In Roth’s world, those who are not genetically pure are seen as more expendable than those who are. Ultimately Roth’s main characters succeed in creating a world where genetics don’t determine one’s destiny. In fact, we learn that the notion of genetic purity is flawed. In Roth’s world, we see that our destiny is shaped by the choices we make about what to do and how we treat others. Teens are given limited agency in our society, yet here they are in this trilogy ripping apart the theory those in control operate under.

My biggest issue with the books is that it all wrapped up too nicely. Yes, it was a bold decision to kill of the main character at the end of the third book, but things seemed to smooth out too easily with the release of memory serum at the bureau and a rebuilt society. Tobias seems a bit unsettled at the end, but it still seems like things have calmed down with the rest of society. Unlike many readers, I liked the way Suzanne Collins ended the Hunger Games trilogy, and I guess I wanted something as unsettling as that for Roth’s books. I wanted things to still be uncertain. In Mockingjay, the third book in Collins’s trilogy, we feel like things could get messy again a few years down the road. At the end of Allegiant, it feels like the world could go on happily ever after.

Toward the end of Mockingjay, Katniss asks Plutarch, “Are you preparing for another war, Plutarch?” He responds, “Oh, not now. Now we’re in that sweet period where everyone agrees that our recent horrors should never be repeated … But collective thinking is usually short-lived. We’re fickle, stupid beings with poor memories and a great gift for self-destruction” (379). Although a moment later he leaves her with the idea that we could be “witnessing the evolution of the human race,” and maybe things will be better, we are still left with this idea that society could slide back into its old ways. I guess this is what I was looking for in Roth’s books. I don’t think recovery happens as easily and neatly as things end in Allegiant.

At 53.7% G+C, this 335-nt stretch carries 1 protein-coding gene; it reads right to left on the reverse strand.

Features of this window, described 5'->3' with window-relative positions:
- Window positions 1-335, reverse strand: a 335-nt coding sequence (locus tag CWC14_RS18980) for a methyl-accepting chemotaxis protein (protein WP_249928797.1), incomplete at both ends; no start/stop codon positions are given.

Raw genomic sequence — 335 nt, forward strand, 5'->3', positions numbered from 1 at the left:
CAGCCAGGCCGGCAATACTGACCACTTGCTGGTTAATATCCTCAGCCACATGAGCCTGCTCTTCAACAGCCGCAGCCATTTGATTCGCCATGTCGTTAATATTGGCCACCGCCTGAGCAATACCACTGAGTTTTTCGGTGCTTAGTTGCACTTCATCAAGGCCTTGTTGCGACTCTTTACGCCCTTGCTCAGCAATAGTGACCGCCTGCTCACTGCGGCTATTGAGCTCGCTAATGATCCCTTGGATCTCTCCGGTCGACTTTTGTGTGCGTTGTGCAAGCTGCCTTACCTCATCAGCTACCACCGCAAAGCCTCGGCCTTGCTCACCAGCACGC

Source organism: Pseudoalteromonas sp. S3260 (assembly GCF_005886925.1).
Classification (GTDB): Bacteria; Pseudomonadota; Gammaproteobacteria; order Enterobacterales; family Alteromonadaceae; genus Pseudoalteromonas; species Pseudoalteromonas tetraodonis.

Aside from being dissatisfied with the ending, I quite enjoyed the trilogy. My only other complaint was how the third book was narrated by both Tris and Tobias. At times it was hard to differentiate between their voices because they sounded so similar. I had to keep flipping back to the start of the chapter to see who was narrating.

Even though I was disappointed in the third book, this trilogy is a good summer read and probably something you could get through in a couple weeks. I have not seen the movie yet, but I am looking forward to watching it when it comes out on DVD soon.

Please feel free to share your thoughts in the comments. I welcome the opportunity to discuss these books.


If you want to read the books mentioned in this post, click on the titles to be taken to to order them, or visit your local independent bookstore. Because I was an English major and can’t resist a good bibliography entry, here’s the one work I quoted from in this post:

Collins, Suzanne. Mockingjay. New York: Scholastic Press, 2010. Print.